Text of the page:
The motor was bought from an advert on Gumtree. The previous owner took the motor out of a running Impala with +- 20 000km on the clock. The motor came from Upington.
Neil Flannigan was the mechanic involved with the motor. He has built 3 motors for me and Approximately 6 for my father-in-law. The idea was to keep the motor internals standard as far as possible, due to it having such low mileage. So no cams, pistons etc were changed. Only a performance intake and Holley Carb Added.
The idea was to keep the motor internals standard as far as possible due to it having such low mileage. So no cams, pistons etc were changed. Only a performance intake and Holley Carb Added. Polished Tapped Covers, chrome power steering pump, air cleaner and alternator were added to give it a nice shine.
I went for the 327 Chevy due to the fact that they have “bulletproof” engines. Then I went with the 700r4 gearbox for the convenience of having an extra gear and better fuel consumption on long trips. I bought the gearbox from a local in Port Elizabeth about 4 years ago. I bought and stored it knowing that one day I would love to have this 4-speed gearbox in my Hotrod.
The interior was done by a local guy from Port Elizabeth. It was done from home. The seats came from a Ford Fiesta and were sourced from Merbida, a local company in Port Elizabeth. I wanted to make a statement with the interior and that is why I chose to go with the cream and red interior. The seats and panels are genuine Leather.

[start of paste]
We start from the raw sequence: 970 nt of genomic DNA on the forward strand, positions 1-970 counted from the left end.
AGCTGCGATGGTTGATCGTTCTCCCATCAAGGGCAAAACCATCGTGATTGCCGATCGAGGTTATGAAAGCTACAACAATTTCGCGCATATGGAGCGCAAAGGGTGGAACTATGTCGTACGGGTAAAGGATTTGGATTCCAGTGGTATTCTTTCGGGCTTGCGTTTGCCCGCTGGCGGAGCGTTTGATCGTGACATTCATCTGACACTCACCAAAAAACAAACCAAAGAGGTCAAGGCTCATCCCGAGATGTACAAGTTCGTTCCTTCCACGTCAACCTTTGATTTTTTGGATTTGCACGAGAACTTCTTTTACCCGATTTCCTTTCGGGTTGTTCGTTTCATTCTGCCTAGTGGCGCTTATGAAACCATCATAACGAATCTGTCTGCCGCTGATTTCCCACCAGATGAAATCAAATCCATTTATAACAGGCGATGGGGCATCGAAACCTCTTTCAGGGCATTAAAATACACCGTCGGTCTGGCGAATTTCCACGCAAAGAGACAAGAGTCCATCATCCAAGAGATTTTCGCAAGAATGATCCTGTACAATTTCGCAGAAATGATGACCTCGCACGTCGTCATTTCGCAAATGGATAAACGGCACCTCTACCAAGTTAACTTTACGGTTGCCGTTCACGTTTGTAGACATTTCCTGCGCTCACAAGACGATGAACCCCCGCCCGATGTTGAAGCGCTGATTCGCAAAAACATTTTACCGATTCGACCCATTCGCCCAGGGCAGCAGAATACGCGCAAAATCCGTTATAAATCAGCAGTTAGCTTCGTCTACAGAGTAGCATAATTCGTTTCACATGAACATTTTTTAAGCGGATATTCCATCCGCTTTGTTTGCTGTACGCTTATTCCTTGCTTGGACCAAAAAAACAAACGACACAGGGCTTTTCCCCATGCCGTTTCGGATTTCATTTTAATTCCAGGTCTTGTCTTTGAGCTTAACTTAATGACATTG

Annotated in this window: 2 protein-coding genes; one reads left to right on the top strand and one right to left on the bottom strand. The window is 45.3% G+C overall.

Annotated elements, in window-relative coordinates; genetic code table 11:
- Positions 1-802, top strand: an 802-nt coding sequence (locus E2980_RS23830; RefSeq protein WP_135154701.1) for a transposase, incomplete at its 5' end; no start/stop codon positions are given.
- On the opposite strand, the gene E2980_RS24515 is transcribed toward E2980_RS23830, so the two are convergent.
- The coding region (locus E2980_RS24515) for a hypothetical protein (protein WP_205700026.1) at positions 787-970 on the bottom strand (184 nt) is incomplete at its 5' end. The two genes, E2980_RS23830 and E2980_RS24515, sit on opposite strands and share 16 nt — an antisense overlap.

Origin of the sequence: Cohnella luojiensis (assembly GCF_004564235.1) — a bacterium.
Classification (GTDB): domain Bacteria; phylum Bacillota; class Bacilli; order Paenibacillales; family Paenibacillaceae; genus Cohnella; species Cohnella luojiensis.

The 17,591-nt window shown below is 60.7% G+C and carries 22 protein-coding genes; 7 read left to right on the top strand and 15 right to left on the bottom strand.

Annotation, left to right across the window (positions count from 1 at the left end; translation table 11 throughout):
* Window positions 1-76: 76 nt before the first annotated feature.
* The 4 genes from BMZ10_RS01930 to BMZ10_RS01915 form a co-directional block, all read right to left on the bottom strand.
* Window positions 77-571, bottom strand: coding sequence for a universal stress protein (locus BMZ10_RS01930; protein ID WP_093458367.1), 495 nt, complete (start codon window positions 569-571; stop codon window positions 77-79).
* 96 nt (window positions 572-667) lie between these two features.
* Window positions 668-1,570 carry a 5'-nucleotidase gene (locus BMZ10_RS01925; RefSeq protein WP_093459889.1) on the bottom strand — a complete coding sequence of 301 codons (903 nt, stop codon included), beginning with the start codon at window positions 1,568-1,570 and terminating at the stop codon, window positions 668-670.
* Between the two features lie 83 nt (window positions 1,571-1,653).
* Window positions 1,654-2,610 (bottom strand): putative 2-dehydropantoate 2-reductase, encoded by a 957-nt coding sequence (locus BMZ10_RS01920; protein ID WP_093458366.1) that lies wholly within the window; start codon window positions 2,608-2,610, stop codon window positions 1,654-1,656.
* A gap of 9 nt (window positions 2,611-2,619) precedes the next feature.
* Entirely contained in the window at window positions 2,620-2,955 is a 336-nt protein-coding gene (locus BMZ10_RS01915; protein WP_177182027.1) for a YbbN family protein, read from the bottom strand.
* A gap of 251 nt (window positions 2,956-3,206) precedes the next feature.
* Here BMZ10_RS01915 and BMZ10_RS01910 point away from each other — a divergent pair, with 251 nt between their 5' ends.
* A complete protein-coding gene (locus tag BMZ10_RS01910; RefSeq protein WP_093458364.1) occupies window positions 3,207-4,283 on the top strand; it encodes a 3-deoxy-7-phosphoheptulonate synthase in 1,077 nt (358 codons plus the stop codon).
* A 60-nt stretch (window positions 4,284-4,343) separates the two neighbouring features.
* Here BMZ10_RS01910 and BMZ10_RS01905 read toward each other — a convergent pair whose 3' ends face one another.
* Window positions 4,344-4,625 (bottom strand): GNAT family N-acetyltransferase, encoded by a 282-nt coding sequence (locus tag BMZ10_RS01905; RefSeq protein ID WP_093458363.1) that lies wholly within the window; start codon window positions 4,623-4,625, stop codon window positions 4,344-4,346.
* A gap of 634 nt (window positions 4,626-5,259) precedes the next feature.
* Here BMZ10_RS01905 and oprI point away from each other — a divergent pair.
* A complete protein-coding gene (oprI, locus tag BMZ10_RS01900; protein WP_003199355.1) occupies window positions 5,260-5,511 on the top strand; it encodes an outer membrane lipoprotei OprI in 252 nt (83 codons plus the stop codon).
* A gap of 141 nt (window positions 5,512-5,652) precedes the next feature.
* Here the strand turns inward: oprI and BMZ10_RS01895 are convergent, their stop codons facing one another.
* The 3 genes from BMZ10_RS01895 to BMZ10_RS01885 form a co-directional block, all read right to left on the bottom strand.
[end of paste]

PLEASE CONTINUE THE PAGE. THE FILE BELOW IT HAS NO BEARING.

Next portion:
There is also a DVD Screen with a nice sound system. The steering wheel was replaced with a custom one from Autosport in PE . All new gauges came from Speedyquip in PE (Jerome). The dash was completely rebuilt and a “Cubby hole” was specially installed for my wife. For the wheels, JP went with American Racing wheels that he got from Concept Wheels PE (Wasim). Running 17” Rims with 235/55/17 on the rear and 225/50/17 in Front
New glass was used for the windows, except for the rear window which is original. The windows were tinted all around. Front quarter panel windows were removed and converted into one piece. Original headlights were recessed and original moulding was placed around. We upgraded the original headlights to Golf “Angel Eye” headlights. The original tail lights were removed, and a set of Pontiac taillights were recessed into the body. A large stop light was also added under the rear window. A bigger fuel tank with 70L capacity was added.
The car has a couple of unique features. The front and rear bumpers were removed. The rear end was formed to run along with the shape of the body. The front of the car received a custom scoop. Drip rails were totally removed and the body was finished off. The top of the door’s edges was rounded off instead of leaving them at an angle. Front fenders were slightly rolled out to accommodate the wider wheels. The colour scheme changed from a two-tone (maroon and green) to the colour that is on the car today. But it definitely came out better than what was originally anticipated.
Anybody you would like to thank?
- Hannes Meyer for most of the Ideas and for introducing and igniting my Passion for Hot Rods.
- Danie van Der Merwe for al of the work done on the car.
- Neil Flannigan for the Engine work
- All the Suppliers of Materials, Parts etc. (too many to mention)
Names of companies you used for parts and work done on the car.
- Motown Cape Town – Engine Parts
- RS Performance Johannesburg – Engine Parts
- Speedyquip Port Elizabeth – Gauges and General Parts
- City Paint & Tool Port Elizabeth – All Bodywork, Paint Etc
- Powerflow Exhausts Port Elizabeth – Exhaust
- Concept Wheels – Rims and Tyres